Tokyo Metro Namboku Line

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Tokyo Metro Namboku Line
Subway TokyoNamboku.png
Native name 東京地下鉄南北線
Locale Tokyo
Termini Meguro
Stations 19
Daily ridership 449,267 (FY2010)[1]
Opened November 29, 1991
Owner Tokyo Metro
Depot(s) Ōji
Rolling stock Tokyo Metro 9000 series, Saitama Rapid Railway 2000 series, Tokyu 3000 series, Tokyu 5080 series
Line length 21.3 km (13.2 mi)
Track gauge 1,067 mm (3 ft 6 in)
Electrification 1,500 V DC overhead catenary
Operating speed 80 km/h (50 mph)
Route map

The Tokyo Metro Namboku Line (東京地下鉄南北線 Tōkyō Chikatetsu Nanboku-sen?) is a subway line owned and operated by the Tokyo subway operator Tokyo Metro in Tokyo, Japan. Its name literally means "South-North Line". The line runs between Meguro in Shinagawa and Akabane-Iwabuchi in Kita. The Namboku Line was referred to as Line 7 during the planning stages, thus the seldom-used official name is Line 7 Namboku Line (7号線南北線 Nana-gō-sen Namboku-sen?).


Trains run through onto the Tokyu Meguro Line for Hiyoshi and the Saitama Railway's Saitama Rapid Railway Line for Urawa-Misono. The portion between Shirokane-Takanawa and Meguro is shared with the Toei Mita Line.

The right-of-way and stations between Shirokane-Takanawa and Meguro are shared with the Toei Mita Line. Under an agreement between Tokyo Metro and the Tokyo Metropolitan Government, the fare for this section is calculated on the Toei fare system for passengers traveling to stations on the Mita Line past Shirokane-Takanawa, on the Metro fare system for passengers traveling to stations on the Namboku Line past Shirokane-Takanawa, and on the system "most beneficial to the passenger" (presently the Metro schedule) for travel solely on the shared sector.

On maps, diagrams and signboards, the Namboku Line is shown using the color "emerald" (), and its stations are given numbers using the letter "N".

Station list[edit]

All stations are located in Tokyo.

Station Japanese Distance (km) Transfers Location
From N-01
Through-running to/from Hiyoshi via Tokyu MG line symbol.svg Tokyu Meguro Line
N-01 Meguro 目黒[* 1] - 0.0 Shinagawa
N-02 Shirokanedai 白金台[* 2] 1.3 1.3 Subway TokyoMita.png Toei Mita Line (I-02) (shared) Minato
N-03 Shirokane-Takanawa 白金高輪[* 2] 1.0 2.3 Subway TokyoMita.png Toei Mita Line (I-03) (shared)
N-04 Azabu-Jūban 麻布十番 1.3 3.6 Subway TokyoOedo.png Toei Oedo Line (E-22)
N-05 Roppongi-Itchōme 六本木一丁目 1.2 4.8  
N-06 Tameike-Sannō 溜池山王 0.9 5.7 Chiyoda
N-07 Nagatachō 永田町 0.9 6.6
N-08 Yotsuya 四ツ谷 1.3 7.9 Shinjuku
N-09 Ichigaya 市ケ谷 1.0 8.9
N-10 Iidabashi 飯田橋 1.1 10.0
N-11 Kōrakuen 後楽園 1.4 11.4 Bunkyō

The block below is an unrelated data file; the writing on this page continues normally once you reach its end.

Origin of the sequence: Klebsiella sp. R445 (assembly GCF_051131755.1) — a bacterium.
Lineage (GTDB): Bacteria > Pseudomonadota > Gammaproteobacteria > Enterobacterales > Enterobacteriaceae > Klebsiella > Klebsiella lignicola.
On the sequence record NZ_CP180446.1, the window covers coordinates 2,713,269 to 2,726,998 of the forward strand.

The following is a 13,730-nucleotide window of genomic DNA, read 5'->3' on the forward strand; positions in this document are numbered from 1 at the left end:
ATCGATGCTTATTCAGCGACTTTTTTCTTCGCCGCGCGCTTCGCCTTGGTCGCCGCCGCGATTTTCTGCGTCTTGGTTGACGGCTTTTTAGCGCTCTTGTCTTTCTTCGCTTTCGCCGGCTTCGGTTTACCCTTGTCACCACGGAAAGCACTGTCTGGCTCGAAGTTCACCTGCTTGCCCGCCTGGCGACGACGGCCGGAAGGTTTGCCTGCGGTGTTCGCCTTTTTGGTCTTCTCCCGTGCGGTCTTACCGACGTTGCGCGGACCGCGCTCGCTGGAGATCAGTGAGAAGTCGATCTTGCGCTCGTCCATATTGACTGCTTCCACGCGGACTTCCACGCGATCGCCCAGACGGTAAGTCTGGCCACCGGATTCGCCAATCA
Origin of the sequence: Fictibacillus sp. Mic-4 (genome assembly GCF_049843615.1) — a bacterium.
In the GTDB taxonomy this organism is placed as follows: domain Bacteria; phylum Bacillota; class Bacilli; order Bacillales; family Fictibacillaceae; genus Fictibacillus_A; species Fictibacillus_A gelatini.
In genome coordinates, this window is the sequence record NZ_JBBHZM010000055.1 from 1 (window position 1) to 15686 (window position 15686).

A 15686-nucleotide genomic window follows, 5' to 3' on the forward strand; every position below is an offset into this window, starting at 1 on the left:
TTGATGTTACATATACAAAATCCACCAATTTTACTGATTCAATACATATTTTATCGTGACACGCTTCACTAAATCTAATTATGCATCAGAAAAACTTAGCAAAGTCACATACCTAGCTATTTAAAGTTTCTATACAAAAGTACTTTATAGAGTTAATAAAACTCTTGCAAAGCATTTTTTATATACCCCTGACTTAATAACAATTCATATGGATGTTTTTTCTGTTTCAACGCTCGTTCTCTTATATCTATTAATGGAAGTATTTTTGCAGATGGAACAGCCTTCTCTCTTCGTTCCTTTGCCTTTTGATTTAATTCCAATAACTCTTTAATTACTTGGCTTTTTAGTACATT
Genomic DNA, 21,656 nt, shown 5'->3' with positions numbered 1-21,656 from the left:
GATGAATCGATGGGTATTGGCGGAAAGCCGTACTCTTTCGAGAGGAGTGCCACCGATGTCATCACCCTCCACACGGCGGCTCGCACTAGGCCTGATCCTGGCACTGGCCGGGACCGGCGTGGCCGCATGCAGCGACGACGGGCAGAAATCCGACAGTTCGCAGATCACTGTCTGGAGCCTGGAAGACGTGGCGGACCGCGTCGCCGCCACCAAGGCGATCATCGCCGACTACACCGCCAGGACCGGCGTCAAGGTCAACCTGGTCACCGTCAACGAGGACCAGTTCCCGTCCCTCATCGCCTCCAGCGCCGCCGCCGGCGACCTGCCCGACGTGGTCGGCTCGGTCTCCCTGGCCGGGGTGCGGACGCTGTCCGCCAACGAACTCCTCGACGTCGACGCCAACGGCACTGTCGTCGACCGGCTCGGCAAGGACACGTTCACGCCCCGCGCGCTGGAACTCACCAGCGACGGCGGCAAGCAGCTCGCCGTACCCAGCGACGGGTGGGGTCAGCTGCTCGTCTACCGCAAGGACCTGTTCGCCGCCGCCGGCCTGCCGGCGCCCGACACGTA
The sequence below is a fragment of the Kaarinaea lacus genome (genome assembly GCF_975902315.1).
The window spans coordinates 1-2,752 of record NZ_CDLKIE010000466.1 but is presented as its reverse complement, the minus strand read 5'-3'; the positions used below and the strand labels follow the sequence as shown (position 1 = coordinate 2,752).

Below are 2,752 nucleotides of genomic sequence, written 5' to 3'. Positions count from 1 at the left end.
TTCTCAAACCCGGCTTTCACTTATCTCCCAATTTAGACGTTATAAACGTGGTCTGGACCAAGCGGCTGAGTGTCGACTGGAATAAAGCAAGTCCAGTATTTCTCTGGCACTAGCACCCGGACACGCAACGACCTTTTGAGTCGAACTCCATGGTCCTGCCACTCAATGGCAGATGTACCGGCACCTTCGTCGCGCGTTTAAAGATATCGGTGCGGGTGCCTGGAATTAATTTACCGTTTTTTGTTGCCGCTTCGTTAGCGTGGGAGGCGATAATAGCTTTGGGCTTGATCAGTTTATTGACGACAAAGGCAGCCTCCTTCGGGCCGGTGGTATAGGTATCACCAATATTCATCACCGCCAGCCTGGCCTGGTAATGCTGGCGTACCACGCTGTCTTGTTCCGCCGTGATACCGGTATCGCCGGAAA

N-12 Tōdaimae 東大前 1.3 12.7  
N-13 Hon-Komagome 本駒込 0.9 13.6  
N-14 Komagome 駒込 1.4 15.0 Yamanote Line Toshima
N-15 Nishigahara 西ケ原 1.4 16.4   Kita
N-16 Ōji 王子 1.0 17.4
N-17 Ōji-Kamiya 王子神谷 1.2 18.6  
N-18 Shimo 志茂 1.6 20.2  
N-19 Akabane-Iwabuchi 赤羽岩淵[* 3] 1.1 21.3 Saitama Rapid Railway Line
Through-running to/from Urawa-Misono via the Saitama Rapid Railway Line
  1. ^ Meguro is shared by Toei, Tokyo Metro, and Tokyu Corporation; Tokyu Corporation manages the station.
  2. ^ a b Shirokanedai and Shirokane-Takanawa are shared by Toei and Tokyo Metro; Tokyo Metro manages both stations.
  3. ^ Akabane-Iwabuchi is shared by Tokyo Metro and Saitama Rapid Railway; Tokyo Metro manages the station.

Rolling stock[edit]


The 21.3 km Namboku Line is one of Tokyo Metro's newest lines, featuring advanced technology including full automatic train operation and platform screen doors. Although the line was originally proposed in 1968, construction did not begin until the 1980s, partly due to the right-of-way to Meguro with the Toei Mita Line. The first segment from Komagome to Akabane-Iwabuchi opened on November 29, 1991.

The line initially operated with four-car EMUs. Upon its extension to Yotsuya in March 1996, the formations were extended to six cars. All stations are able to accommodate eight-car trains, but this length is not yet used.

The extension to Tameike-Sannō was completed in September 1997, and the last stretch from Tameike-Sanno to Meguro was completed on September 26, 2000, when through service to the Tokyu Meguro Line started. Through service with the Saitama Rapid Railway line commenced when it opened in March 2001 and accommodated traffic to and from Saitama Stadium during the 2002 World Cup.


  • Shaw, Dennis and Morioka, Hisashi, "Tokyo Subways", published 1992 by Hoikusha Publishing
  1. ^ Tokyo Metro station ridership in 2010 Train Media (sourced from Tokyo Metro) Retrieved May 28, 2012.

External links[edit]